Listed in: Environmental Studies, as ENST-51
Ethan J. Temeles (Section 01)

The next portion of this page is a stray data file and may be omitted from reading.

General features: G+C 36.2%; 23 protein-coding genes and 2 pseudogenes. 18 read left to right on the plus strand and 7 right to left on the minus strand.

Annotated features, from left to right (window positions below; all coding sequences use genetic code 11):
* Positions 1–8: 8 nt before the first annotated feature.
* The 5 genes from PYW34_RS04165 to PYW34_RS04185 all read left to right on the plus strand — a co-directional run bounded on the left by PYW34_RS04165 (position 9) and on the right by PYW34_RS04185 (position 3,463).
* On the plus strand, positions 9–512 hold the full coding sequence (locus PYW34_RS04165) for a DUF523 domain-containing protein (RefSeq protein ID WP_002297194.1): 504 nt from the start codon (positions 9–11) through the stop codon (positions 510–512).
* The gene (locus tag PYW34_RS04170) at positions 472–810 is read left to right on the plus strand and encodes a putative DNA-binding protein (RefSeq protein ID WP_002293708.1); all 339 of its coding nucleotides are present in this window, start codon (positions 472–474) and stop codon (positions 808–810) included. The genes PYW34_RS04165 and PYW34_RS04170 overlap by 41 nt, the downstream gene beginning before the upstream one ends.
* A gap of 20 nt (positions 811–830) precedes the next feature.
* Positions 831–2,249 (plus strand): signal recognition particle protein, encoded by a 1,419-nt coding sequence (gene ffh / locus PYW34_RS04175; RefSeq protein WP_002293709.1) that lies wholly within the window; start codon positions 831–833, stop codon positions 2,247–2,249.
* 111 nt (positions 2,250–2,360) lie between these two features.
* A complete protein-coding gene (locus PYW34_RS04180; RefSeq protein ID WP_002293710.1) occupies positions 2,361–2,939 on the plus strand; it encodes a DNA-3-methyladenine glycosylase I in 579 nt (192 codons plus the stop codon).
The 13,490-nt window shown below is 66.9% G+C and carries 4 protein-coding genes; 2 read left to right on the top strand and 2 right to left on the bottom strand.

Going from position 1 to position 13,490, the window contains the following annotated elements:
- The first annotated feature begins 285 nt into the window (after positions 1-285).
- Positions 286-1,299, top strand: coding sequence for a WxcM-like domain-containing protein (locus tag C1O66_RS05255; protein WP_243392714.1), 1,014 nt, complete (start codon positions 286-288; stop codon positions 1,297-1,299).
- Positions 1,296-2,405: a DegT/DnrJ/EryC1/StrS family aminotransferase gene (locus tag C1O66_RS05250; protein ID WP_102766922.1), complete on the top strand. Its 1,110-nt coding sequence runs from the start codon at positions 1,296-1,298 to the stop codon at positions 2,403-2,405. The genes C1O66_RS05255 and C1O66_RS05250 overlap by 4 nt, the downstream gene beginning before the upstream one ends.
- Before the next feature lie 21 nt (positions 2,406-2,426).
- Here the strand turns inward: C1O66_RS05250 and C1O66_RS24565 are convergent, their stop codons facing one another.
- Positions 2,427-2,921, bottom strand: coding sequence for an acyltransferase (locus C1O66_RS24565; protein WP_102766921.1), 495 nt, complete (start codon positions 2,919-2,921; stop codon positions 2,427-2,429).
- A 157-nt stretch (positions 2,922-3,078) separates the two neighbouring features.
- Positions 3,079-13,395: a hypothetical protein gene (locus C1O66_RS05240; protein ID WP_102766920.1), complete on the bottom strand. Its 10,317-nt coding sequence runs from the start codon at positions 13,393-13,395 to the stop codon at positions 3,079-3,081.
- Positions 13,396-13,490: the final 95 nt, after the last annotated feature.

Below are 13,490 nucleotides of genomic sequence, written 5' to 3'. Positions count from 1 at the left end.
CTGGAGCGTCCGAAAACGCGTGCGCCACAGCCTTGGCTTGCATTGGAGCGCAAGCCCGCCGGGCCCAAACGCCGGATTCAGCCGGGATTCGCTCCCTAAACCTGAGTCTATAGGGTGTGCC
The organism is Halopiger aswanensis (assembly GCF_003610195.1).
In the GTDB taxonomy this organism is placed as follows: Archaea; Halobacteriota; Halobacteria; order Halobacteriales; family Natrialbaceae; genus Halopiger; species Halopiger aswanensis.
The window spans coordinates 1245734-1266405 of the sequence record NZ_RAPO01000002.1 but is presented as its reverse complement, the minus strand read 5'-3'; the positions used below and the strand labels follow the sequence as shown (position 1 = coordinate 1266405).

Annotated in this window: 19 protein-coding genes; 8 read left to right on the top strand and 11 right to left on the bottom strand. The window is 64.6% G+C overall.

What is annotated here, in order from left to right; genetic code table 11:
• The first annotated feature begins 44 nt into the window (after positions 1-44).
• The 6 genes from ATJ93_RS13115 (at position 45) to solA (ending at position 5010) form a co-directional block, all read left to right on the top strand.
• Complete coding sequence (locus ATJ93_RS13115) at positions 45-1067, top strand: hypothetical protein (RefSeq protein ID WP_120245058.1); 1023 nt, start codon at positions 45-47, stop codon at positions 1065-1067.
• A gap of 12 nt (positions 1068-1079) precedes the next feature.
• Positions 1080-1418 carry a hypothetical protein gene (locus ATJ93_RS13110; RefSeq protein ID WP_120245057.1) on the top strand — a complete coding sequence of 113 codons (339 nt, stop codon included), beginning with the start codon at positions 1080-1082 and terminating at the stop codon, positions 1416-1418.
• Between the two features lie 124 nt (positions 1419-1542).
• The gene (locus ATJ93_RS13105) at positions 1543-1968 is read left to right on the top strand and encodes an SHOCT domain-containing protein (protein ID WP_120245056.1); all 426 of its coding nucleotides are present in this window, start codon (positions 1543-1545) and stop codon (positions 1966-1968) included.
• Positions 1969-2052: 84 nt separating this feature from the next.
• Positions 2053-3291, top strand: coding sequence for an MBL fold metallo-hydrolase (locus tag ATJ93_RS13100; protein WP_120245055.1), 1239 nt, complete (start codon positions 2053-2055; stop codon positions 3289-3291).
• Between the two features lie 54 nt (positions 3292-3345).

Invasive species are the leading cause of extinction, accounting for 39% of known species extinctions on Earth. A recent report noted that invasive species in the United States cause major environmental damage and losses adding up to more than $138 billion per year. There are approximately 50,000 non-native species in the USA, and the number is increasing. But what, exactly, are invasive species, and why do they pose such tremendous problems for the conservation of biodiversity and the nations’ economies? In this course, we will explore the biological, economic, political, and social impacts of invasive species. We will start by examining the life history characteristics of invasive species which make them likely to become pests, and the features of habitats which make them most susceptible to invasion. We will then consider the consequences of invasive species for loss of native biodiversity and the disruption of ecosystem processes, as well as their global environmental and political impacts. Lastly, we will address the tougher issues of what can be done to halt or eradicate invasive species once they have become established, and how to identify and prevent the introduction of potential pest species. Requisite: ENST 12, Biology 23, or consent of the instructor. Limited to 14 students. Not open to first-year students. Fall semester. Professor Temeles.